Making Solar Follow Through

Part of a completed solar project on an old golf course in the Miyazaki prefecture. (Kyocera)

Part of a completed solar project on an old golf course in the Miyazaki prefecture. (Kyocera)

In Japan, country club memberships famously went for millions of dollars in the late 1980s. Then, too many courses were built in 1990s and 2000s during a real estate boom. Now the nation faces the question of what to do with its abandoned golf courses. Meanwhile, Japan’s energy strategy in the aftermath of Fukushima calls for roughly doubling the amount of renewable power sources in the country by 2030. It is already building solar power plants that float on water. Perhaps inevitably, then, the nation has turned to building solar plants on old golf courses.

Last week, Kyocera and its partners announced they had started construction on a 23-megawatt solar plant project located on an old golf course in the Kyoto prefecture. Scheduled to go operational in September 2017, it will generate a little over 26,000 megawatt hours per year, or enough electricity to power approximately 8,100 typical local households. The electricity will be sold to a local utility.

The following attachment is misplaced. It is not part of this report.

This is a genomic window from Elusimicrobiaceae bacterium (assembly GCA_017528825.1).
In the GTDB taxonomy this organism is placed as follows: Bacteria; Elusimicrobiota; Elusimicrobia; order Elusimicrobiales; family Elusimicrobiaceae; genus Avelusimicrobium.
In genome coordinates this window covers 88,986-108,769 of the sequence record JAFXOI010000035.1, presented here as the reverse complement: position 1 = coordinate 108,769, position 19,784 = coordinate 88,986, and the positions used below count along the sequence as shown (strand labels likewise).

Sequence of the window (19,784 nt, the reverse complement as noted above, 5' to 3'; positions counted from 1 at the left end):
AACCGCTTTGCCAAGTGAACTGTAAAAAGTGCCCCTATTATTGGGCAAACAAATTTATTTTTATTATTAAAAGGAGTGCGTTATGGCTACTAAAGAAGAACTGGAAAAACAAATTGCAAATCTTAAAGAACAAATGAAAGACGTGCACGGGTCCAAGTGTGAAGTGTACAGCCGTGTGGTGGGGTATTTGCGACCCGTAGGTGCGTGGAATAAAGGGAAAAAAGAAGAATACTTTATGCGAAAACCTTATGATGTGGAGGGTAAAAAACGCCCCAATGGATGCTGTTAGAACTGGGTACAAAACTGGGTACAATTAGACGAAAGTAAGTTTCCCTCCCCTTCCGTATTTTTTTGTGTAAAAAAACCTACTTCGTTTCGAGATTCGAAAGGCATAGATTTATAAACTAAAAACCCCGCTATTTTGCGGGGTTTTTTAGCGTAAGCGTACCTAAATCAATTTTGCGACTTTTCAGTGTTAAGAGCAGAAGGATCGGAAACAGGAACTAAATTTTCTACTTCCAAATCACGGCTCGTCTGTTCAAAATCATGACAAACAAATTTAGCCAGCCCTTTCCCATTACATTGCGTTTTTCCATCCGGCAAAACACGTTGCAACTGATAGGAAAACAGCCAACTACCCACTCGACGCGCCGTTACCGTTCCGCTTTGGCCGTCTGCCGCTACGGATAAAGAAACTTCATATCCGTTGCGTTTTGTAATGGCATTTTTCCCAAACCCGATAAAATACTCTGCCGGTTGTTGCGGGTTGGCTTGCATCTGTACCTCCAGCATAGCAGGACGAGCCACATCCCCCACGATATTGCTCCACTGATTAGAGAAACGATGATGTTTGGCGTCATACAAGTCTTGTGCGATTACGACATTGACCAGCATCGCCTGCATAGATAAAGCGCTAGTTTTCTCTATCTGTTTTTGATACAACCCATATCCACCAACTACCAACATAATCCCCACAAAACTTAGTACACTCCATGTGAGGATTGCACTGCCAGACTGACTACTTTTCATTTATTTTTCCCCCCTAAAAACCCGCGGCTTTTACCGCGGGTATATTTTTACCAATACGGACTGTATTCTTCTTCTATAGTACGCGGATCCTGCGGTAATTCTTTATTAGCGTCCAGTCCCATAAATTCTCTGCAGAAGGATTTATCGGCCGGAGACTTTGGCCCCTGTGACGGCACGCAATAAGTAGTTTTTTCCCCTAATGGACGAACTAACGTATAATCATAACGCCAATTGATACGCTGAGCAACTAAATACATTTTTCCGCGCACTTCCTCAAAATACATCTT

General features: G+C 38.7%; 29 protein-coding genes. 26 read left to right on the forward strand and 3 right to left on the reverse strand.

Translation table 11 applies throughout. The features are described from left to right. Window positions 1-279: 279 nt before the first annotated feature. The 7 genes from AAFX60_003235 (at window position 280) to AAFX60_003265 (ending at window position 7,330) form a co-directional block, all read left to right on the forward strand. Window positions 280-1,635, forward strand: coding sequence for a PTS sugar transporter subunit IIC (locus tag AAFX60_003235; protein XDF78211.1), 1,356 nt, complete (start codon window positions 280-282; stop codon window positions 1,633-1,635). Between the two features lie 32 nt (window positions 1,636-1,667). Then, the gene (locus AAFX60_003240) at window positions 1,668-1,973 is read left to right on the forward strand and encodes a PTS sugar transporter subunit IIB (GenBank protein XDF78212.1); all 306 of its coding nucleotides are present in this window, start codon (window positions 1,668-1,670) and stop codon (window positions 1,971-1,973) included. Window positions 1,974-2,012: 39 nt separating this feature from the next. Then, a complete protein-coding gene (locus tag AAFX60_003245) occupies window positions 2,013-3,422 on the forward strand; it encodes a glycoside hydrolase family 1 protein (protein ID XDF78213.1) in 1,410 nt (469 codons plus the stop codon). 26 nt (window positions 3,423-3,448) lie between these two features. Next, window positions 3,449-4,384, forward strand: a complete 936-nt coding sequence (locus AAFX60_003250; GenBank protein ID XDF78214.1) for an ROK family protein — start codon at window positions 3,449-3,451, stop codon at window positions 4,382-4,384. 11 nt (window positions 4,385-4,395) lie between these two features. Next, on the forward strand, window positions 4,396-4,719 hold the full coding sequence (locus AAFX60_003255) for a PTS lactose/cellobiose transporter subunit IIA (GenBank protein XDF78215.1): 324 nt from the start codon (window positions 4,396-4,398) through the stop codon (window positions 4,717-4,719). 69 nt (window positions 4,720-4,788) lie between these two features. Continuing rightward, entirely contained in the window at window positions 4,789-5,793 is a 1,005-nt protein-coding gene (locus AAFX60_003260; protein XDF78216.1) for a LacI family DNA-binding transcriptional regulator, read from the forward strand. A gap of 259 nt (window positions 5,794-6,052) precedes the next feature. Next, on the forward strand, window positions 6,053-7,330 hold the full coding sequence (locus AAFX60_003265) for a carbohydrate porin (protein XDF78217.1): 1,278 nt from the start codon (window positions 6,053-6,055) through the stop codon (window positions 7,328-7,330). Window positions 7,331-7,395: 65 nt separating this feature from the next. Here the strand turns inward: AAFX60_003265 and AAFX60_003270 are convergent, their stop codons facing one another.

Japan is not alone in pursuing the idea. In the US, golf-course operators face declining interest in the sport and many have reacted by relaxing dress codes, adding family programs, and restructuring fees. But, as in Japan, some courses will go out of business. Plans to replace them with solar plants are already under way in New York, Minnesota, and other states.

More on this story from Quartz here.

One thought on “Making Solar Follow Through

  1. Pingback: Making Solar Follow Through | Raxa Collective | WORLD ORGANIC NEWS

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